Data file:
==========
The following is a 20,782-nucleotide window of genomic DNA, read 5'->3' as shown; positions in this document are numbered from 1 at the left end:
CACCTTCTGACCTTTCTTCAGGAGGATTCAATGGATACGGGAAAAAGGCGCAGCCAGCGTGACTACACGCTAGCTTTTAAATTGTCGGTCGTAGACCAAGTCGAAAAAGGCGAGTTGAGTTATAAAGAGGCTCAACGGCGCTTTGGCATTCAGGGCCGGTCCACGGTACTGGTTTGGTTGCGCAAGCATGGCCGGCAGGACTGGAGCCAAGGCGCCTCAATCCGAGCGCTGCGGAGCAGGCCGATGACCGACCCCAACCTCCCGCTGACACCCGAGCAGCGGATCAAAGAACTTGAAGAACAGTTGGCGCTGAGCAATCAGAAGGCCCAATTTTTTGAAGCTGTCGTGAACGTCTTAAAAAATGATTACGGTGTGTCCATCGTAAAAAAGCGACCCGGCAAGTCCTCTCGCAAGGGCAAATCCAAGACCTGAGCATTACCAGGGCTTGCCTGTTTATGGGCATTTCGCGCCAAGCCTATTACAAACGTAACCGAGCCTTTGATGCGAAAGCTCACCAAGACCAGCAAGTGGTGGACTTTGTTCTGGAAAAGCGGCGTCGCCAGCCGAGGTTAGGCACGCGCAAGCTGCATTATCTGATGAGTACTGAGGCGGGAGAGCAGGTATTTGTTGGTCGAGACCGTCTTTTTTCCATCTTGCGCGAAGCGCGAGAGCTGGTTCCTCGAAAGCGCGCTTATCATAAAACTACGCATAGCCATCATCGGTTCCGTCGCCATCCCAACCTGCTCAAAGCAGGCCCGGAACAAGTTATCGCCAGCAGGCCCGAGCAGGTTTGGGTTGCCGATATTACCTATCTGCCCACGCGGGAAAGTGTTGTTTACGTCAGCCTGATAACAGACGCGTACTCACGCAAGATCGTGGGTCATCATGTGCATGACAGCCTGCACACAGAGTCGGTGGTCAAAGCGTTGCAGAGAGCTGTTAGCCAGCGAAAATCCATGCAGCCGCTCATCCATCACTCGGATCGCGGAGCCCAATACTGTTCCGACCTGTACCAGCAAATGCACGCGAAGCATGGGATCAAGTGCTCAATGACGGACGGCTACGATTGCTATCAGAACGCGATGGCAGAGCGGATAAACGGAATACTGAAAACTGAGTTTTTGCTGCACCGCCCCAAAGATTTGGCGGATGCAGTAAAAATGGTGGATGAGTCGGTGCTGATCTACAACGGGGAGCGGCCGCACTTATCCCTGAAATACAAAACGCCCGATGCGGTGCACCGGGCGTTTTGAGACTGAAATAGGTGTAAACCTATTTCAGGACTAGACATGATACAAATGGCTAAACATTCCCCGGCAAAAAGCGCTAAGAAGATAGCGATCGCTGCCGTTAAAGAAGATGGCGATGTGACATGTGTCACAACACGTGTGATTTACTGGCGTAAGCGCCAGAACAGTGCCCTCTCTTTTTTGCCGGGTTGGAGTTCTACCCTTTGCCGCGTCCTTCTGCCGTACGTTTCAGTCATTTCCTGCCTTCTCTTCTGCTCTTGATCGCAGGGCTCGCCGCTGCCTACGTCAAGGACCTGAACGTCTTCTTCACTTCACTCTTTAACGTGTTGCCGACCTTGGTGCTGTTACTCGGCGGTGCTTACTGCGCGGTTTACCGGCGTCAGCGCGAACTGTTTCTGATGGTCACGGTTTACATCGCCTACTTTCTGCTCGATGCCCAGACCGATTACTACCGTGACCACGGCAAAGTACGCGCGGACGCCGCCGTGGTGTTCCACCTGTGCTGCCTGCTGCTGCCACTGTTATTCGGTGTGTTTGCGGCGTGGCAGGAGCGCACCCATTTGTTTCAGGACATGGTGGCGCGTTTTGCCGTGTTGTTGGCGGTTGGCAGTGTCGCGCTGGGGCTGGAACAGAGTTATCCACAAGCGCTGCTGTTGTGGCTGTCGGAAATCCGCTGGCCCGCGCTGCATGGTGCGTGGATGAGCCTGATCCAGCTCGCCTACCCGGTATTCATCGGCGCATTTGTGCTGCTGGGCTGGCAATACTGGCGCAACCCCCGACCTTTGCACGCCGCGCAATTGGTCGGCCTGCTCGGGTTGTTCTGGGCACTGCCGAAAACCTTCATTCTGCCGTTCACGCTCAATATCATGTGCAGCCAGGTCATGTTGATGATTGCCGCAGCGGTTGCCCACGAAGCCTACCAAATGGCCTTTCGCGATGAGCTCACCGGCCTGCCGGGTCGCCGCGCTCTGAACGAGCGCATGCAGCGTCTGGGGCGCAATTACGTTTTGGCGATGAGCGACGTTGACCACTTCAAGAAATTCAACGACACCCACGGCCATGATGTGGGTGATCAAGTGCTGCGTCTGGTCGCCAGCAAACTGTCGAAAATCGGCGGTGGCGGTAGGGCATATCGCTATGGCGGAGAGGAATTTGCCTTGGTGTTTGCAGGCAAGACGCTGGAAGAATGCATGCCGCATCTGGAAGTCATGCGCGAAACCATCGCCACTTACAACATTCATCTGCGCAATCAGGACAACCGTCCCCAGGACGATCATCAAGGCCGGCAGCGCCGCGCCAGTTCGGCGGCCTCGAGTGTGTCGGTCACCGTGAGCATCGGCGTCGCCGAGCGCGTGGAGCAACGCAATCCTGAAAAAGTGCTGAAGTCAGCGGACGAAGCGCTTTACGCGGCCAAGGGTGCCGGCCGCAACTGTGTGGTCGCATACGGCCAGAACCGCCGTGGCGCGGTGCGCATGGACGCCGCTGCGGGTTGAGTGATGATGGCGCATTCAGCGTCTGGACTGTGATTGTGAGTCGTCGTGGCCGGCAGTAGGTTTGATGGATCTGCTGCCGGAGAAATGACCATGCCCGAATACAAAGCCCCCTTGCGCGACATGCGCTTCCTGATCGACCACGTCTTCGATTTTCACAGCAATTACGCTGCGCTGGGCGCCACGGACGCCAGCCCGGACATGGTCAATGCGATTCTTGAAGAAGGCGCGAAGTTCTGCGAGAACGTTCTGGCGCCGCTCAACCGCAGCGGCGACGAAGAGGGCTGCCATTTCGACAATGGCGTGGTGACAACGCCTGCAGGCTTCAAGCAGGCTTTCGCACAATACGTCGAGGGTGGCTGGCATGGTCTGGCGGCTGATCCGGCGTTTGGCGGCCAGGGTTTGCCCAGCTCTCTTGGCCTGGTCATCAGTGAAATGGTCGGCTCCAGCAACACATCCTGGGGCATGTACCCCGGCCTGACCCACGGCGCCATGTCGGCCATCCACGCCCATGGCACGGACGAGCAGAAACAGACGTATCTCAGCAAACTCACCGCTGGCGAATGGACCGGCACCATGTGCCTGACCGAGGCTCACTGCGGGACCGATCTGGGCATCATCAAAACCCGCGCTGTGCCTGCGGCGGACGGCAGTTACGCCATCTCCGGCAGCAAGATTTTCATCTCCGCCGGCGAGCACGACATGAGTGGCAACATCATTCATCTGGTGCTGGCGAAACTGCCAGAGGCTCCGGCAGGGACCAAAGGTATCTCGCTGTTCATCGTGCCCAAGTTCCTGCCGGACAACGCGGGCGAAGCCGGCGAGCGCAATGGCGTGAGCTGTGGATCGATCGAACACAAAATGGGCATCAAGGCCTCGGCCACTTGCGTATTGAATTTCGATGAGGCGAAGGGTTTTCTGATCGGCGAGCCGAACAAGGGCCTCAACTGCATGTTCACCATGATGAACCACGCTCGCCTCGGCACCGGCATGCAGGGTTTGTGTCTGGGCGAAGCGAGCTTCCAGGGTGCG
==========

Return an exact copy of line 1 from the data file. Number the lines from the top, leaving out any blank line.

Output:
The following is a 20,782-nucleotide window of genomic DNA, read 5'->3' as shown; positions in this document are numbered from 1 at the left end: